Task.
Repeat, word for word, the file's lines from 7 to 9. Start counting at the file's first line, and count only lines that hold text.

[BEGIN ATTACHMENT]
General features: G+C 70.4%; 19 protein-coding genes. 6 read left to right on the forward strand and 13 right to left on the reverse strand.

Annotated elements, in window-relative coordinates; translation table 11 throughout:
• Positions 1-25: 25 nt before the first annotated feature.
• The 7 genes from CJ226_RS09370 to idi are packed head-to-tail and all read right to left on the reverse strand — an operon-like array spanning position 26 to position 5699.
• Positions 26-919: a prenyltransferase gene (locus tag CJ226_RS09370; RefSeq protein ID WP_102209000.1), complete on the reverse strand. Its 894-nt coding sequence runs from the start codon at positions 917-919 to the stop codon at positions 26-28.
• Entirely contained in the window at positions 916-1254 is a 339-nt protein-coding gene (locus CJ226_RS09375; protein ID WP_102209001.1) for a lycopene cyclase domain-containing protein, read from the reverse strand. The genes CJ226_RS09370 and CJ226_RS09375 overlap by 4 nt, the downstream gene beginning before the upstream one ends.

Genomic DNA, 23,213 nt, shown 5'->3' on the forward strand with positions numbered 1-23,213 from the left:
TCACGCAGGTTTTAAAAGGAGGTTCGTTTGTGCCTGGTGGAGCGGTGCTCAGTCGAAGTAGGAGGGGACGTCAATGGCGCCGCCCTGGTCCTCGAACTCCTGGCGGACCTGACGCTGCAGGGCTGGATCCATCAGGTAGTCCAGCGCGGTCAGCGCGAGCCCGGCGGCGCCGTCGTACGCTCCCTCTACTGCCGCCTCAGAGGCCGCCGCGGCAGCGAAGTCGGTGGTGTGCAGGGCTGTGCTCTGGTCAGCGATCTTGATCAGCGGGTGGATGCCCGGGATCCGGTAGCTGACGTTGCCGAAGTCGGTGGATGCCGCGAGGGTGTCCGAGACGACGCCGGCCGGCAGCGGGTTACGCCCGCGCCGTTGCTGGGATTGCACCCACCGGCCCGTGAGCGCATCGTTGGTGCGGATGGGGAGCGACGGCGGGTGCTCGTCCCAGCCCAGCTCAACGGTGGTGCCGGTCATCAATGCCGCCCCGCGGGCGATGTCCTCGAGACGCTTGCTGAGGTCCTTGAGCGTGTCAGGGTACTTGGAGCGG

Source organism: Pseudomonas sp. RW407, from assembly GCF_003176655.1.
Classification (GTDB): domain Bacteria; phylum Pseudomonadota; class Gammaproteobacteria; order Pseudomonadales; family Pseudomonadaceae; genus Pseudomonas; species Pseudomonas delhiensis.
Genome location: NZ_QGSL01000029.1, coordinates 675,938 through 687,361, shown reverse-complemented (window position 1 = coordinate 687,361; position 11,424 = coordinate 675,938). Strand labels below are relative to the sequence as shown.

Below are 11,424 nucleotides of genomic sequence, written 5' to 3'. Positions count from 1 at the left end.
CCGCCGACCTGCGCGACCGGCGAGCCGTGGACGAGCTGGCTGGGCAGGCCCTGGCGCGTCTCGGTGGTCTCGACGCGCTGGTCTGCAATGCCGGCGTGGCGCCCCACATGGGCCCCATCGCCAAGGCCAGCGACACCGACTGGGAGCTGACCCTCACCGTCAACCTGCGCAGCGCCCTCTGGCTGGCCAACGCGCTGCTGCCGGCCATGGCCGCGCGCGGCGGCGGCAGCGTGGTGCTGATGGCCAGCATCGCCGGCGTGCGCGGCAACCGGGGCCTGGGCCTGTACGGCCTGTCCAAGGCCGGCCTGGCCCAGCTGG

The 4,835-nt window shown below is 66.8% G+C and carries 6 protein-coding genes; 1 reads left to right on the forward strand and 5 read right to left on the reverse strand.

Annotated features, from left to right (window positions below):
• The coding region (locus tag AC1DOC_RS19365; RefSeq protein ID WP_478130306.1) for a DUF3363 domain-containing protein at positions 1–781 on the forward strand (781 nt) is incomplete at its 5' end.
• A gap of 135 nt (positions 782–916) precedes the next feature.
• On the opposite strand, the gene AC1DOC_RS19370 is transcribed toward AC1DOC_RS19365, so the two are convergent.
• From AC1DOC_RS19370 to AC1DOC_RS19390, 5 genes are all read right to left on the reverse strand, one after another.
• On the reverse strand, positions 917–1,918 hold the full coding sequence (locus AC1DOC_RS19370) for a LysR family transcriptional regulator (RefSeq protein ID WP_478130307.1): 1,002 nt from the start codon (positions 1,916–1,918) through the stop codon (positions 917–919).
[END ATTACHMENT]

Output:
Genomic DNA, 23,213 nt, shown 5'->3' on the forward strand with positions numbered 1-23,213 from the left:
TCACGCAGGTTTTAAAAGGAGGTTCGTTTGTGCCTGGTGGAGCGGTGCTCAGTCGAAGTAGGAGGGGACGTCAATGGCGCCGCCCTGGTCCTCGAACTCCTGGCGGACCTGACGCTGCAGGGCTGGATCCATCAGGTAGTCCAGCGCGGTCAGCGCGAGCCCGGCGGCGCCGTCGTACGCTCCCTCTACTGCCGCCTCAGAGGCCGCCGCGGCAGCGAAGTCGGTGGTGTGCAGGGCTGTGCTCTGGTCAGCGATCTTGATCAGCGGGTGGATGCCCGGGATCCGGTAGCTGACGTTGCCGAAGTCGGTGGATGCCGCGAGGGTGTCCGAGACGACGCCGGCCGGCAGCGGGTTACGCCCGCGCCGTTGCTGGGATTGCACCCACCGGCCCGTGAGCGCATCGTTGGTGCGGATGGGGAGCGACGGCGGGTGCTCGTCCCAGCCCAGCTCAACGGTGGTGCCGGTCATCAATGCCGCCCCGCGGGCGATGTCCTCGAGACGCTTGCTGAGGTCCTTGAGCGTGTCAGGGTACTTGGAGCGG

Source organism: Pseudomonas sp. RW407, from assembly GCF_003176655.1.